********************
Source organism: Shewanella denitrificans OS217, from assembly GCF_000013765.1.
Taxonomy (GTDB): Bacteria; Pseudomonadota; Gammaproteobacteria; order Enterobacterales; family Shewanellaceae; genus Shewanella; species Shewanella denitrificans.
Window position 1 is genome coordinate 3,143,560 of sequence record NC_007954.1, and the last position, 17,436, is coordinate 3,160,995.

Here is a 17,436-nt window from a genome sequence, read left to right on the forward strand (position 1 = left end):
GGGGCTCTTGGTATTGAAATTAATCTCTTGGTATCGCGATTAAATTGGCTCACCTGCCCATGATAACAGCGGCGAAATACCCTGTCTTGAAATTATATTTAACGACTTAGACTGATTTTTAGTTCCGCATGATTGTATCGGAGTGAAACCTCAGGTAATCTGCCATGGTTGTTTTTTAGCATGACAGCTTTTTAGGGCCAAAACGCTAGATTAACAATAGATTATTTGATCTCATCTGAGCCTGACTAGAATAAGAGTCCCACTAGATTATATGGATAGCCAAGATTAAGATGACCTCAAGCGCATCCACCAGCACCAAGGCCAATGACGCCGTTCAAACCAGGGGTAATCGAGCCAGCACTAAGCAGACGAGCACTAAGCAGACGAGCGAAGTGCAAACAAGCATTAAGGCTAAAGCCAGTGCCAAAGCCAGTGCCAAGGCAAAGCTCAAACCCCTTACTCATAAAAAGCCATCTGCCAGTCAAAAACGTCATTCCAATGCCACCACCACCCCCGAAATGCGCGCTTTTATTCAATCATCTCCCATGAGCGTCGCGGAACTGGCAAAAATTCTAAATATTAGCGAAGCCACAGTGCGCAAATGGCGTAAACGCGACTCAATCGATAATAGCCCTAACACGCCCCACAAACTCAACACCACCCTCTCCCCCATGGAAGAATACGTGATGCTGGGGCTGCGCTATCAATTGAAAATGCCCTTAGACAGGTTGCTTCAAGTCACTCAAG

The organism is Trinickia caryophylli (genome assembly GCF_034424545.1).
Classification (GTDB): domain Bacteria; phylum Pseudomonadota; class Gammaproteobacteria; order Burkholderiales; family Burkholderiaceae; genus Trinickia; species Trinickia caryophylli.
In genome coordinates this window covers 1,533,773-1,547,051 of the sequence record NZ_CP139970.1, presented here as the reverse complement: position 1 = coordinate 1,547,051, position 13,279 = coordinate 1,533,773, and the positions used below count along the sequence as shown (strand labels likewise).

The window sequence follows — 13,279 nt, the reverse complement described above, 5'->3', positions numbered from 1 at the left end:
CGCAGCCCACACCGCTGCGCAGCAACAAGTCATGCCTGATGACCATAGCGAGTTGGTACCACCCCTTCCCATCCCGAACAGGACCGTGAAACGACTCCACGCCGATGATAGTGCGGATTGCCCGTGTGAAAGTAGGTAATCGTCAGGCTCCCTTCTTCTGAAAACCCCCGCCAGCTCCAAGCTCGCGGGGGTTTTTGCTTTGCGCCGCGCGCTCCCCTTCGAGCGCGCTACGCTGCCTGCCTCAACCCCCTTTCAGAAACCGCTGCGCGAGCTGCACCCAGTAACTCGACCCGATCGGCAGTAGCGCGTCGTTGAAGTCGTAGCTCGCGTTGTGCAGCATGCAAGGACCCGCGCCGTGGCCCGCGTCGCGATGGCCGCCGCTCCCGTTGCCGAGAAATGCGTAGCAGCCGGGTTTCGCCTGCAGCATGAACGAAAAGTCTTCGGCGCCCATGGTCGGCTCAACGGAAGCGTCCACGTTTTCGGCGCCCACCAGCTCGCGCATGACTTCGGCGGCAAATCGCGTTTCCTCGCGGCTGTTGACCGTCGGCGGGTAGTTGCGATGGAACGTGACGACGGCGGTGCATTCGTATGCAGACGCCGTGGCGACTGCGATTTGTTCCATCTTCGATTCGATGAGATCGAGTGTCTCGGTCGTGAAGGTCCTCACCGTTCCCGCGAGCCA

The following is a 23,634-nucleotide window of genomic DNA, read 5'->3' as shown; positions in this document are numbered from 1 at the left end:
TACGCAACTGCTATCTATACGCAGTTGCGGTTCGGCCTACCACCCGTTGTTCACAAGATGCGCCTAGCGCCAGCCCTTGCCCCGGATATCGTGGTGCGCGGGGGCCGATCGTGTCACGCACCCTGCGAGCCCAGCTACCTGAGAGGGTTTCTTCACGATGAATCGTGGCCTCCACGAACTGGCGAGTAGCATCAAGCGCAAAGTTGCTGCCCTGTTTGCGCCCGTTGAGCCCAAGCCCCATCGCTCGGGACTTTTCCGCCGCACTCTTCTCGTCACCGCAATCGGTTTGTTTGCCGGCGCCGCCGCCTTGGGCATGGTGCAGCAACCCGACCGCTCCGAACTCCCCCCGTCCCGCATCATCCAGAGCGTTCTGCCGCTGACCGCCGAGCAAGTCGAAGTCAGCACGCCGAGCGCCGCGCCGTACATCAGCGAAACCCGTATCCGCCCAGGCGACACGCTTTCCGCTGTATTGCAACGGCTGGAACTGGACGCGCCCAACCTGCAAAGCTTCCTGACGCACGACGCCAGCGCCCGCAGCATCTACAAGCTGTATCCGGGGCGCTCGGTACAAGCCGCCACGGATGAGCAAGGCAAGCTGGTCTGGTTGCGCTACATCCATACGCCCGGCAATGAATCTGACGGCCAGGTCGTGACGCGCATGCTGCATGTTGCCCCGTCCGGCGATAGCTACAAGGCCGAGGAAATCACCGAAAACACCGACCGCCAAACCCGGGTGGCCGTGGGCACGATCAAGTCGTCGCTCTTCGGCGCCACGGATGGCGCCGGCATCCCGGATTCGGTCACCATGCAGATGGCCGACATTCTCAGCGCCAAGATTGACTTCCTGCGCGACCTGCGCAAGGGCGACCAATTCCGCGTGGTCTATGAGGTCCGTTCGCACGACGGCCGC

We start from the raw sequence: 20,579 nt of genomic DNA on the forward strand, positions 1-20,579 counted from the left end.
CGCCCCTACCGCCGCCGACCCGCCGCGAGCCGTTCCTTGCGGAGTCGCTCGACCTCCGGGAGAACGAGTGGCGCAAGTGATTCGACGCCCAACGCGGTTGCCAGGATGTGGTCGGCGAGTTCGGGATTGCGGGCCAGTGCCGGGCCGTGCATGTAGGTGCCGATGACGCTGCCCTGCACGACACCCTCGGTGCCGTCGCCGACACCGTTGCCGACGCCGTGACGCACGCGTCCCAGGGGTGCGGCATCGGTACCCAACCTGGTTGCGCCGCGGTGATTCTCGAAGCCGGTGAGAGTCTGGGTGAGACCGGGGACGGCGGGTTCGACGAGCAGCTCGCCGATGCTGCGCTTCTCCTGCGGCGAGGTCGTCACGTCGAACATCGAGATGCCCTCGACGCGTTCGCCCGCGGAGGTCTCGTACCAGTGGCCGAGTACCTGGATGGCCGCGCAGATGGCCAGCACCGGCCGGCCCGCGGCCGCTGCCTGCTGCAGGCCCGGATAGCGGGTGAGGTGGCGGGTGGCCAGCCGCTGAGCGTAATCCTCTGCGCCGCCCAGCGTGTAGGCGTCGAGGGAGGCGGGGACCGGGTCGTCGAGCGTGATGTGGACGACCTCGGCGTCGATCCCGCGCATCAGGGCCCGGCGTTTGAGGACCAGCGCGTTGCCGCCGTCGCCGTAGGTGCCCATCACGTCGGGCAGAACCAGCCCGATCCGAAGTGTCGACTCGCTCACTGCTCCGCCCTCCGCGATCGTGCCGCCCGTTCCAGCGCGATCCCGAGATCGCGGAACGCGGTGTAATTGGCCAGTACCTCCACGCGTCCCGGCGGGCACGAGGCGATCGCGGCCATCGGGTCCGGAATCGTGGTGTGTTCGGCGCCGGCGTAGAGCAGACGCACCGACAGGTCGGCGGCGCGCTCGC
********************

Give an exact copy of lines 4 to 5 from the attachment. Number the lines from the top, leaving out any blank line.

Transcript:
Here is a 17,436-nt window from a genome sequence, read left to right on the forward strand (position 1 = left end):
GGGGCTCTTGGTATTGAAATTAATCTCTTGGTATCGCGATTAAATTGGCTCACCTGCCCATGATAACAGCGGCGAAATACCCTGTCTTGAAATTATATTTAACGACTTAGACTGATTTTTAGTTCCGCATGATTGTATCGGAGTGAAACCTCAGGTAATCTGCCATGGTTGTTTTTTAGCATGACAGCTTTTTAGGGCCAAAACGCTAGATTAACAATAGATTATTTGATCTCATCTGAGCCTGACTAGAATAAGAGTCCCACTAGATTATATGGATAGCCAAGATTAAGATGACCTCAAGCGCATCCACCAGCACCAAGGCCAATGACGCCGTTCAAACCAGGGGTAATCGAGCCAGCACTAAGCAGACGAGCACTAAGCAGACGAGCGAAGTGCAAACAAGCATTAAGGCTAAAGCCAGTGCCAAAGCCAGTGCCAAGGCAAAGCTCAAACCCCTTACTCATAAAAAGCCATCTGCCAGTCAAAAACGTCATTCCAATGCCACCACCACCCCCGAAATGCGCGCTTTTATTCAATCATCTCCCATGAGCGTCGCGGAACTGGCAAAAATTCTAAATATTAGCGAAGCCACAGTGCGCAAATGGCGTAAACGCGACTCAATCGATAATAGCCCTAACACGCCCCACAAACTCAACACCACCCTCTCCCCCATGGAAGAATACGTGATGCTGGGGCTGCGCTATCAATTGAAAATGCCCTTAGACAGGTTGCTTCAAGTCACTCAAG